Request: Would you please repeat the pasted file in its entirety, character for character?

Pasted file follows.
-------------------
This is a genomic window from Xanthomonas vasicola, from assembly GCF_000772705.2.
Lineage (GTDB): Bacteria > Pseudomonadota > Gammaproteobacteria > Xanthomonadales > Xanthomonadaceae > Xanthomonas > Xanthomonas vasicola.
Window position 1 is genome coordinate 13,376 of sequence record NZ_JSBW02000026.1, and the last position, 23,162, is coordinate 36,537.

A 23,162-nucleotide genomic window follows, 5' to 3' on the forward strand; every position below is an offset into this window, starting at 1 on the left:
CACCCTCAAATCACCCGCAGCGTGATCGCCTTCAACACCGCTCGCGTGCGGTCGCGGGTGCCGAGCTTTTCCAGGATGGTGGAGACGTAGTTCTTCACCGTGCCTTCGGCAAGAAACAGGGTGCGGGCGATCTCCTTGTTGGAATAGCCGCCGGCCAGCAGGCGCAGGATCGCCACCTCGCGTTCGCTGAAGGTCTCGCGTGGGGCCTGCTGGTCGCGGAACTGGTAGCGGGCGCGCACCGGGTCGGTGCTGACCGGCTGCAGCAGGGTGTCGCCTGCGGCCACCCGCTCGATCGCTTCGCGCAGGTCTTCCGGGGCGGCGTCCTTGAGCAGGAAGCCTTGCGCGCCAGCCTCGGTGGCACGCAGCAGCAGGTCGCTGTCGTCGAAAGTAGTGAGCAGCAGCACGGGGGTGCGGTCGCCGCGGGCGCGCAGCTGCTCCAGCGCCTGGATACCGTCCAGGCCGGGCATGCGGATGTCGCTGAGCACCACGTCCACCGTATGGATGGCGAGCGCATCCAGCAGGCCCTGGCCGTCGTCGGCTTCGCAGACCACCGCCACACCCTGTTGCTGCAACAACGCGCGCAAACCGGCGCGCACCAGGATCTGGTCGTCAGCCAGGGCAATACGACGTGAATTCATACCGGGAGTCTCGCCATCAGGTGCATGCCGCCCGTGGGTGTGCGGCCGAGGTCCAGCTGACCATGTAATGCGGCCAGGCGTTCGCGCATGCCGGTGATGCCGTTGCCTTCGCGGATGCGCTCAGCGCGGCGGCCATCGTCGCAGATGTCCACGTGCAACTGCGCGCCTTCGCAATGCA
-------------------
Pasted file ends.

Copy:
This is a genomic window from Xanthomonas vasicola, from assembly GCF_000772705.2.
Lineage (GTDB): Bacteria > Pseudomonadota > Gammaproteobacteria > Xanthomonadales > Xanthomonadaceae > Xanthomonas > Xanthomonas vasicola.
Window position 1 is genome coordinate 13,376 of sequence record NZ_JSBW02000026.1, and the last position, 23,162, is coordinate 36,537.

A 23,162-nucleotide genomic window follows, 5' to 3' on the forward strand; every position below is an offset into this window, starting at 1 on the left:
CACCCTCAAATCACCCGCAGCGTGATCGCCTTCAACACCGCTCGCGTGCGGTCGCGGGTGCCGAGCTTTTCCAGGATGGTGGAGACGTAGTTCTTCACCGTGCCTTCGGCAAGAAACAGGGTGCGGGCGATCTCCTTGTTGGAATAGCCGCCGGCCAGCAGGCGCAGGATCGCCACCTCGCGTTCGCTGAAGGTCTCGCGTGGGGCCTGCTGGTCGCGGAACTGGTAGCGGGCGCGCACCGGGTCGGTGCTGACCGGCTGCAGCAGGGTGTCGCCTGCGGCCACCCGCTCGATCGCTTCGCGCAGGTCTTCCGGGGCGGCGTCCTTGAGCAGGAAGCCTTGCGCGCCAGCCTCGGTGGCACGCAGCAGCAGGTCGCTGTCGTCGAAAGTAGTGAGCAGCAGCACGGGGGTGCGGTCGCCGCGGGCGCGCAGCTGCTCCAGCGCCTGGATACCGTCCAGGCCGGGCATGCGGATGTCGCTGAGCACCACGTCCACCGTATGGATGGCGAGCGCATCCAGCAGGCCCTGGCCGTCGTCGGCTTCGCAGACCACCGCCACACCCTGTTGCTGCAACAACGCGCGCAAACCGGCGCGCACCAGGATCTGGTCGTCAGCCAGGGCAATACGACGTGAATTCATACCGGGAGTCTCGCCATCAGGTGCATGCCGCCCGTGGGTGTGCGGCCGAGGTCCAGCTGACCATGTAATGCGGCCAGGCGTTCGCGCATGCCGGTGATGCCGTTGCCTTCGCGGATGCGCTCAGCGCGGCGGCCATCGTCGCAGATGTCCACGTGCAACTGCGCGCCTTCGCAATGCA